We share our tiny abode at Navilu Kaadu with many creatures. One of them shares our country residence and graces our Bengaluru home — the eight-legged marvel aka the much-feared spider.
Growing up, one is conditioned to associate spiderwebs with neglect, dirt and dust. We are quick to ‘clean out’ the silken, gossamer web that a spider painstakingly weaves, in one sweep of the broom. It is fair to say that these remarkable beings have been unjustly vilified by many a Hollywood horror flick.
‘Putta putta jeda mara hatthithu, sone male banthu thoidu biddithu….’ (The little wee spider climbed the tree and it fell to the ground soaked from the drizzling rain…) — so goes the line from a popular Kannada rhyme of my childhood. I zealously tutored my then toddlers to sing the rhyme with gusto, during their evening walks, playtime, mealtime, bath time and bedtime! I’d like to imagine the poem played a part in their spider fixation.
I promptly enlisted the ‘jeda’ to imbue early lessons in patience and perseverance in my boys, as they watched spiders live out their merry lives on bouncy trampolines of their own creation, repairing and rebuilding the web after every disturbance, with mulish persistence.
We routinely spot several species of spiders at Navilu Kaadu. A glittering tapestry of dew-drenched spider silk adorns the ground in the first flush of the morning, transforming the field into a fairyland, so much so that I almost expect to spot teeny tutu-clad fairies napping on little spider web hammocks. Scientists have found delicate spider silk to be five times stronger than the same weight steel.
Signature spiders weave fancy webs that resemble scrawled signatures, across our front yard. Ground-dwelling funnel-web spiders are aplenty with their distinctive funnel-shaped webs. Predatory green lynx spiders, jumping spiders, ant-mimic spiders, orb weavers, tent spiders and many more spider species flourish on the farm. In mid-May this year, I literally ‘lifted the bag’ on a new lodger claiming a nook in our kitchen.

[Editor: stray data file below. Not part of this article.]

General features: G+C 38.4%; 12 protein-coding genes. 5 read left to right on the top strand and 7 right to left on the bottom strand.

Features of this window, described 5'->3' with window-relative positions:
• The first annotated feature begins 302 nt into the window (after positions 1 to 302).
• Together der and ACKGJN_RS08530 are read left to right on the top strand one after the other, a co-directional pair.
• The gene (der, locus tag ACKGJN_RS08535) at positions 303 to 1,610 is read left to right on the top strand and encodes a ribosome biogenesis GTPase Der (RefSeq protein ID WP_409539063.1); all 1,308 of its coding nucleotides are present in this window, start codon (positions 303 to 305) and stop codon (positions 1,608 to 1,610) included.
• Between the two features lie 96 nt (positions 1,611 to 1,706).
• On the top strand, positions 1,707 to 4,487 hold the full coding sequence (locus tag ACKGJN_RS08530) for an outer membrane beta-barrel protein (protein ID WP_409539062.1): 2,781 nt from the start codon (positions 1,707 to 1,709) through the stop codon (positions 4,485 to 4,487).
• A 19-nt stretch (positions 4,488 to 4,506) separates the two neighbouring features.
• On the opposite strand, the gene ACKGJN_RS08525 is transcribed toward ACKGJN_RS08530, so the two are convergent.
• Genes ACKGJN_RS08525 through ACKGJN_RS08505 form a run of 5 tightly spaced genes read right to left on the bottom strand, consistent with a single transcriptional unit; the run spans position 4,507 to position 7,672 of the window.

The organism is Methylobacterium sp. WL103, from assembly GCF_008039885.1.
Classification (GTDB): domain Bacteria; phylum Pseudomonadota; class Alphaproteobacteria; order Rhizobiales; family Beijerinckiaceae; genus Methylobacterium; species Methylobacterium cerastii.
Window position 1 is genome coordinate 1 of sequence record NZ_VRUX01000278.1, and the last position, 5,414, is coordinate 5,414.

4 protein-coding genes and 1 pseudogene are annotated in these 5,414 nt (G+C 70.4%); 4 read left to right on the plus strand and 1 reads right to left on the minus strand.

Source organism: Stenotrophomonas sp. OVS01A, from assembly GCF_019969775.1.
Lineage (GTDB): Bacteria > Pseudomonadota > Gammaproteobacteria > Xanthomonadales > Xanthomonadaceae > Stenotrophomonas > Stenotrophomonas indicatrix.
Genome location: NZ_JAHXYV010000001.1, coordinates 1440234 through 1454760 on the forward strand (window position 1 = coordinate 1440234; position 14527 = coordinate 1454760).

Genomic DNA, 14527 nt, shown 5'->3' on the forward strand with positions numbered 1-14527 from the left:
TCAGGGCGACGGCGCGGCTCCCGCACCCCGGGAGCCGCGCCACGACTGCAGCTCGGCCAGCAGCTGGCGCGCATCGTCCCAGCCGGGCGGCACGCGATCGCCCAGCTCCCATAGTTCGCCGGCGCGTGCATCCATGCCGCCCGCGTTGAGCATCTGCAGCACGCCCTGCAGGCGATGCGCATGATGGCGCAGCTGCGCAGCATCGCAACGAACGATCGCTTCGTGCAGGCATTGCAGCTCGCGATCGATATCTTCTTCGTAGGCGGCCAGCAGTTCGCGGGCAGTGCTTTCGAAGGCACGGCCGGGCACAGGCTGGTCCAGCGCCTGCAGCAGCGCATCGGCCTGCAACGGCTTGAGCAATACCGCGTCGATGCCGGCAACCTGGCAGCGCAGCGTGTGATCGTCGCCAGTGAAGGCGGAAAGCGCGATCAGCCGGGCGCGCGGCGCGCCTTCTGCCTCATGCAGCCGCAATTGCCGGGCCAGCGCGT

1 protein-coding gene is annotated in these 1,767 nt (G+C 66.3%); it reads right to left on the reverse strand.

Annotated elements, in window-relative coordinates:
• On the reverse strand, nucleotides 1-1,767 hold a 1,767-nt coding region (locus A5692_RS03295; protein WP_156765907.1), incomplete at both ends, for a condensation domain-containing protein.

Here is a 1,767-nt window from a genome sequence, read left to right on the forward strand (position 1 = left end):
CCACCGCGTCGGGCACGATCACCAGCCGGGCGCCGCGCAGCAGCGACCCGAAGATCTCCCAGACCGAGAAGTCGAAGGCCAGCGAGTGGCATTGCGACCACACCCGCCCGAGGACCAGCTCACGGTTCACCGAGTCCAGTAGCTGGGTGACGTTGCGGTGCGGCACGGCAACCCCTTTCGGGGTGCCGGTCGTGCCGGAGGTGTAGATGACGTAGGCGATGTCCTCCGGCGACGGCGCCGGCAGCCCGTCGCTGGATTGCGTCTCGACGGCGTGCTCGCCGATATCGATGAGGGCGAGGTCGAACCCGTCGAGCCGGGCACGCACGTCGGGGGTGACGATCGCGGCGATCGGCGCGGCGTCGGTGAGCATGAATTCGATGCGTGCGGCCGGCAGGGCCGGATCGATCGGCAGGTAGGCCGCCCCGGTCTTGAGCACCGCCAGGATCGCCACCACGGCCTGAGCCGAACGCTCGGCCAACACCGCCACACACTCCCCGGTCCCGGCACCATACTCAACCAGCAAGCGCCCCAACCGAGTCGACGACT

A huge, hairy spider, nearly the size of my palm and the colour of dark chocolate, rested in a corner beneath a paper bag. I figured that this hirsute bundle of legs was the fabled tarantula no less!
I had my first sighting of a tarantula on a trip to Ganeshgudi near Dandeli in October last year. It chuffed me no end to see the Ganeshgudi specimen’s cousin turn up in my own kitchen.
I summoned the family to meet our new housemate. We gently coaxed the tarantula onto a dustpan and left it in the front yard. It was love at first sight for our younger one. ‘Charlotte,’ he called the spider, after the eight-legged protagonist from his favourite novel ‘Charlotte’s Web’ by E B White. ‘Cute and fuzzy...,’ he cooed and gazed fondly at the furry docile arachnid.
Our older one, an arachnophobe, watched from a safe distance offering unsolicited tarantula lowdown — tarantulas are venomous, but no more than bees are, they live into their twenties, they don’t weave webs but nest in burrows lined with spider silk, unlike mammalian hair made from keratin, spider bristles (called setae) are made from a substance called chitin, the same material that arthropod exoskeletons are made of — and other facts, till we had had more than our share of tarantula truths!
By mid-day, Charlotte had vanished without a trace while we were all busy with chores. Our preteen was disappointed when he learnt of his tarantula scampering away from what he had hoped would be an exclusive friendship, while our teenager heaved a sigh of relief, finally emerging from his self-inflicted exile inside the car.
We are though hoping to see more of Charlotte and its ilk around Navilu Kaadu.
Rooting For Nature is a monthly column on an off-kilter urban family’s trysts with nature on a natural farm.
The author chipped away at a software marketing career before shifting gears to independent consulting and natural farming. She blogs at www.bluejaydiaries.com and posts as @ramyacoushik on Instagram. Reach her at email@example.com